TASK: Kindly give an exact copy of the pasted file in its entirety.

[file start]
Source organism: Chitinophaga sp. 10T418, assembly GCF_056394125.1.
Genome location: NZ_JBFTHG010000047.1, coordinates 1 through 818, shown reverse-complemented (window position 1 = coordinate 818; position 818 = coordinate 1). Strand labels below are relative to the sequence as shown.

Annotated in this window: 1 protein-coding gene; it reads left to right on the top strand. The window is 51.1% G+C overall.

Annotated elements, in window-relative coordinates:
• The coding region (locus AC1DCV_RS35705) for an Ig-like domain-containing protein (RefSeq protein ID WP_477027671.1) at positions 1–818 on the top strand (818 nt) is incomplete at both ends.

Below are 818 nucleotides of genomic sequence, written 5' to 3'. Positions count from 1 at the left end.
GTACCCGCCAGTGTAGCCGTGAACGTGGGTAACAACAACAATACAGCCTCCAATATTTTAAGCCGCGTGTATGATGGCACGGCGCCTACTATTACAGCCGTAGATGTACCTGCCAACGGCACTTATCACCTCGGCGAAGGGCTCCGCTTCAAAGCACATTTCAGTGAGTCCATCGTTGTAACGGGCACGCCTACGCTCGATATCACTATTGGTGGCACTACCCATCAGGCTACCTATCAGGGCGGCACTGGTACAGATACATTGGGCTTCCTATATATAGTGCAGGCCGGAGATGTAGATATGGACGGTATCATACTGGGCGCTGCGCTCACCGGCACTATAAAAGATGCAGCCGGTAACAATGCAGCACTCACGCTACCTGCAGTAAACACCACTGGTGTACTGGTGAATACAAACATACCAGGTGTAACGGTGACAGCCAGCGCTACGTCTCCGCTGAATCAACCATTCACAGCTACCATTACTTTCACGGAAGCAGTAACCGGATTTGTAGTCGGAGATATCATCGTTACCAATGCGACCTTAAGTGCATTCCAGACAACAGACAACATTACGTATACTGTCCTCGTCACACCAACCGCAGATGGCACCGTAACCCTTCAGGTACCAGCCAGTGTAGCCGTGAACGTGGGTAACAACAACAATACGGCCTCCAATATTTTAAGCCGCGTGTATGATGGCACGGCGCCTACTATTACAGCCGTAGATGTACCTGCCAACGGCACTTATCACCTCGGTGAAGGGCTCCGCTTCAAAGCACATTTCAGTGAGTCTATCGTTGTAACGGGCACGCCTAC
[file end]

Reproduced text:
Source organism: Chitinophaga sp. 10T418, assembly GCF_056394125.1.
Genome location: NZ_JBFTHG010000047.1, coordinates 1 through 818, shown reverse-complemented (window position 1 = coordinate 818; position 818 = coordinate 1). Strand labels below are relative to the sequence as shown.

Annotated in this window: 1 protein-coding gene; it reads left to right on the top strand. The window is 51.1% G+C overall.

Annotated elements, in window-relative coordinates:
• The coding region (locus AC1DCV_RS35705) for an Ig-like domain-containing protein (RefSeq protein ID WP_477027671.1) at positions 1–818 on the top strand (818 nt) is incomplete at both ends.

Below are 818 nucleotides of genomic sequence, written 5' to 3'. Positions count from 1 at the left end.
GTACCCGCCAGTGTAGCCGTGAACGTGGGTAACAACAACAATACAGCCTCCAATATTTTAAGCCGCGTGTATGATGGCACGGCGCCTACTATTACAGCCGTAGATGTACCTGCCAACGGCACTTATCACCTCGGCGAAGGGCTCCGCTTCAAAGCACATTTCAGTGAGTCCATCGTTGTAACGGGCACGCCTACGCTCGATATCACTATTGGTGGCACTACCCATCAGGCTACCTATCAGGGCGGCACTGGTACAGATACATTGGGCTTCCTATATATAGTGCAGGCCGGAGATGTAGATATGGACGGTATCATACTGGGCGCTGCGCTCACCGGCACTATAAAAGATGCAGCCGGTAACAATGCAGCACTCACGCTACCTGCAGTAAACACCACTGGTGTACTGGTGAATACAAACATACCAGGTGTAACGGTGACAGCCAGCGCTACGTCTCCGCTGAATCAACCATTCACAGCTACCATTACTTTCACGGAAGCAGTAACCGGATTTGTAGTCGGAGATATCATCGTTACCAATGCGACCTTAAGTGCATTCCAGACAACAGACAACATTACGTATACTGTCCTCGTCACACCAACCGCAGATGGCACCGTAACCCTTCAGGTACCAGCCAGTGTAGCCGTGAACGTGGGTAACAACAACAATACGGCCTCCAATATTTTAAGCCGCGTGTATGATGGCACGGCGCCTACTATTACAGCCGTAGATGTACCTGCCAACGGCACTTATCACCTCGGTGAAGGGCTCCGCTTCAAAGCACATTTCAGTGAGTCTATCGTTGTAACGGGCACGCCTAC